Basil the Great became Bishop of Caesarea on June 14, 370 and, along with Gregory the Theologian, combated the Arian heresy that threatened to divide the Christians of Cappadocia. Yet his zeal for orthodoxy did not blind him to what was good in an opponent; and for the sake of peace and charity he was content to waive the use of orthodox terminology when it could be surrendered without a sacrifice of truth. The Emperor Valens, who was an adherent of the Arian philosophy, sent his prefect Modestus, a persecutor of the Orthodox Christians, to meet with Basil in 371 to at least agree to a compromise with the Arian faction.
Gregory the Theologian, in his Funeral Oration for Basil the Great, records the dialogue between Basil the Great and the Arian Modestus as follows:
Who has not heard of the prefect [Modestus] of those days, who, for his own part, treated us with such excessive arrogance, having himself been admitted, or perhaps committed, to baptism by the other party [Arians]; and strove by exceeding the letter of his instructions, and gratifying his master [Valens] in every particular, to guarantee and preserve his own possession of power. Though he raged against the Church, and assumed a lion-like aspect, and roared like a lion till most men dared not approach him, yet our noble prelate [Basil] was brought into or rather entered his court, as if bidden to a feast, instead of to a trial. How can I fully describe, either the arrogance of the prefect or the prudence with which it was met by the Saint.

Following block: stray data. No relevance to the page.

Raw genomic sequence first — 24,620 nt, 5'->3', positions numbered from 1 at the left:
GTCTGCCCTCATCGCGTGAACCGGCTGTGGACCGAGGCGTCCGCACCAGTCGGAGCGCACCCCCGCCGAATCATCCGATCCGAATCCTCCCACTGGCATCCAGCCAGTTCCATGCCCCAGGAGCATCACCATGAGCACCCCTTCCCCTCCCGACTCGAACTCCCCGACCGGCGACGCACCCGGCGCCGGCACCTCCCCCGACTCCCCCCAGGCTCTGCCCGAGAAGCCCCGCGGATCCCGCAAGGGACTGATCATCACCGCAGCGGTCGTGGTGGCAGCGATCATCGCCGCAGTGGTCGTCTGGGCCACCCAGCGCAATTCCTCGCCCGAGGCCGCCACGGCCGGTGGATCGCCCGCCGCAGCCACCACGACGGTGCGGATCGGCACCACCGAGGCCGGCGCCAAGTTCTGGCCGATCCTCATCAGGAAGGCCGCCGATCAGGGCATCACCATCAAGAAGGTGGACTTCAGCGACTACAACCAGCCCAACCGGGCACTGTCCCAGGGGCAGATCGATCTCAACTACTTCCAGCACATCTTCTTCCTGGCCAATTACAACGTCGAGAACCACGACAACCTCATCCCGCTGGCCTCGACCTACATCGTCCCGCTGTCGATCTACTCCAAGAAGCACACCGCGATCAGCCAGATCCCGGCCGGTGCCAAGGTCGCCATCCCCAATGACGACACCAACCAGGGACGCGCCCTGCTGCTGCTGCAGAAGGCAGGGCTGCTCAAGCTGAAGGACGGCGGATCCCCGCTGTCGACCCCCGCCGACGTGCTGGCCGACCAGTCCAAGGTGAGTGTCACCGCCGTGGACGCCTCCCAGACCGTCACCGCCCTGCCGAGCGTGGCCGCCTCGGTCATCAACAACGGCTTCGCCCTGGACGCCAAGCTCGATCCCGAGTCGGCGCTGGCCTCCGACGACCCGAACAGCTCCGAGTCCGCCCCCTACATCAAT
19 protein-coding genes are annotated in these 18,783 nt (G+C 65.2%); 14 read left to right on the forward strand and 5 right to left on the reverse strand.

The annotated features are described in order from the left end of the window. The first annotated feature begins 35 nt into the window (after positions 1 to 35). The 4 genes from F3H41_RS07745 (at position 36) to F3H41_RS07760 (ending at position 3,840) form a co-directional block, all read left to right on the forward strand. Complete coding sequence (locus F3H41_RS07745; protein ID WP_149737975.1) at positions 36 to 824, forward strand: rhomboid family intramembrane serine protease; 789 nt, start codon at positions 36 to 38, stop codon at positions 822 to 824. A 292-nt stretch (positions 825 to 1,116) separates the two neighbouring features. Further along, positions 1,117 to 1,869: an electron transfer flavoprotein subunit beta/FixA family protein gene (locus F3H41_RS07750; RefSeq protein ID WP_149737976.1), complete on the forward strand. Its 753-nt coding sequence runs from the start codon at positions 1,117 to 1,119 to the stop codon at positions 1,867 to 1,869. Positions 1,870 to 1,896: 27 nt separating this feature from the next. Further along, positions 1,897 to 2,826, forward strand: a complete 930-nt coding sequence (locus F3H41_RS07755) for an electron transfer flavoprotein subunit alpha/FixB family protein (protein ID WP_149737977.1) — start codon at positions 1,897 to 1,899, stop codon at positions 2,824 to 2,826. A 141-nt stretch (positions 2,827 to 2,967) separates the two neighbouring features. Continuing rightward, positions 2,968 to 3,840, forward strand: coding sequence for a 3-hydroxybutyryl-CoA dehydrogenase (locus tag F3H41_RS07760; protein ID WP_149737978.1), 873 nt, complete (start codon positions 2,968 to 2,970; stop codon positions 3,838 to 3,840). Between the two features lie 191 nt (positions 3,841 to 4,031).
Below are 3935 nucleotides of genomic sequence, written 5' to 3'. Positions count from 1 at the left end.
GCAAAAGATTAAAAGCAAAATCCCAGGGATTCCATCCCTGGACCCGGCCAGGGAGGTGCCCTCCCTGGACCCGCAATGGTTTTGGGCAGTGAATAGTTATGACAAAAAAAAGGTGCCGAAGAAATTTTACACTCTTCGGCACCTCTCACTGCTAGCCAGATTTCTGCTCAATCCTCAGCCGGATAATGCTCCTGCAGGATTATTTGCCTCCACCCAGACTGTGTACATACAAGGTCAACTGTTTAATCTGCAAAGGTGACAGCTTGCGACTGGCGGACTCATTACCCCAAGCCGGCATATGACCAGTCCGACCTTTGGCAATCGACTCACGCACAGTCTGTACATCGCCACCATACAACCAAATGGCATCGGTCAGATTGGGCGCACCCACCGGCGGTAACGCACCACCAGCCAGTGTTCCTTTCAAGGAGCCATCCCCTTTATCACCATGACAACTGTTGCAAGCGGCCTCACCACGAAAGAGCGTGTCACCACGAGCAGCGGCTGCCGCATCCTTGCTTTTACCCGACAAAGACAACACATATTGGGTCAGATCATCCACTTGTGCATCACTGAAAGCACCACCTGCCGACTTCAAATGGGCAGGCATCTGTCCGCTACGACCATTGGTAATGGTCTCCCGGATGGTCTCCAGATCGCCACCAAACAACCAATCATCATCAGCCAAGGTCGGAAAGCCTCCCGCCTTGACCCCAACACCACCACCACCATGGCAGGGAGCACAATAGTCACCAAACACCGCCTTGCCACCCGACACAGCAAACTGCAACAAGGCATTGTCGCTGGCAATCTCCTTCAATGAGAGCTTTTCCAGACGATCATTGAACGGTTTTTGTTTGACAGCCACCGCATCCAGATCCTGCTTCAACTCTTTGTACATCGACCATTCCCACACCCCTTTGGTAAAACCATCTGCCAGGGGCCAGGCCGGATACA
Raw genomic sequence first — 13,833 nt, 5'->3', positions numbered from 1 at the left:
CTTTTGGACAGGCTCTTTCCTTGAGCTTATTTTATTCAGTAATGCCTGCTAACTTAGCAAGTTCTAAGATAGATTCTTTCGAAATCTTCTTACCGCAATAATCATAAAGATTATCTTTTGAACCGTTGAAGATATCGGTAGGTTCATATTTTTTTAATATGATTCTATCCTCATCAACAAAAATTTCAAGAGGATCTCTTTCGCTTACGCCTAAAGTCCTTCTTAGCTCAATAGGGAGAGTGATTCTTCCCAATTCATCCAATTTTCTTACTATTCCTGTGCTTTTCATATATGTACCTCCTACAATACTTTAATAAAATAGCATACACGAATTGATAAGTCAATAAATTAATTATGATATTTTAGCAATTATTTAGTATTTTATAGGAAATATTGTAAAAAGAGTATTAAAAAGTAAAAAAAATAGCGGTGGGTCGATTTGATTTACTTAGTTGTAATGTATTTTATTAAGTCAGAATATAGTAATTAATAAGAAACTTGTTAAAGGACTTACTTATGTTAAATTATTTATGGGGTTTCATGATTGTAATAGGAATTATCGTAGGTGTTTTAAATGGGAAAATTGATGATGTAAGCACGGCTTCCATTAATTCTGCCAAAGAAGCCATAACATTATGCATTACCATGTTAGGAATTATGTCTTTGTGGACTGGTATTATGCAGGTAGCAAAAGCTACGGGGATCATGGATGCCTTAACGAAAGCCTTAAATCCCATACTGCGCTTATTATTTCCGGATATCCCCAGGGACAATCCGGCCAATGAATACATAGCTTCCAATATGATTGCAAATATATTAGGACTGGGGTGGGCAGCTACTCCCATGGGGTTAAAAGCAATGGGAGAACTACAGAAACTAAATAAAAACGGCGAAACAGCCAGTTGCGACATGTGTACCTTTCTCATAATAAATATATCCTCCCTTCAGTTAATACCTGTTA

"What is the meaning, Sir Basil," he said, addressing him by name, and not as yet deigning to term him Bishop, "of your daring, as no other dares, to resist and oppose so great a potentate?"
"In what respect?" said our noble champion, "and in what does my rashness consist? For this I have yet to learn."
"In refusing to respect the religion of your Sovereign, when all others have yielded and submitted themselves?"
"Because," said he, "this is not the will of my real Sovereign; nor can I, who am the creature of God, and bidden myself to be God, submit to worship any creature."
"And what do we," said the prefect, "seem to you to be? Are we, who give you this injunction, nothing at all? What do you say to this? Is it not a great thing to be ranged with us as your associates?"
"You are, I will not deny it," said he, "a prefect, and an illustrious one, yet not of more honor than God. And to be associated with you is a great thing, certainly; for you are yourself the creature of God; but so it is to be associated with any other of my subjects. For faith, and not personal importance, is the distinctive mark of Christianity."
Then indeed the prefect became excited, and rose from his seat, boiling with rage, and making use of harsher language. "What?" said he, "have you no fear of my authority?"
"Fear of what?" said Basil, "How could it affect me?"
"Of what? Of any one of the resources of my power."
"What are these?" said Basil, "pray, inform me."
"Confiscation, banishment, torture, death."
"Have you no other threat?" said he, "for none of these can reach me."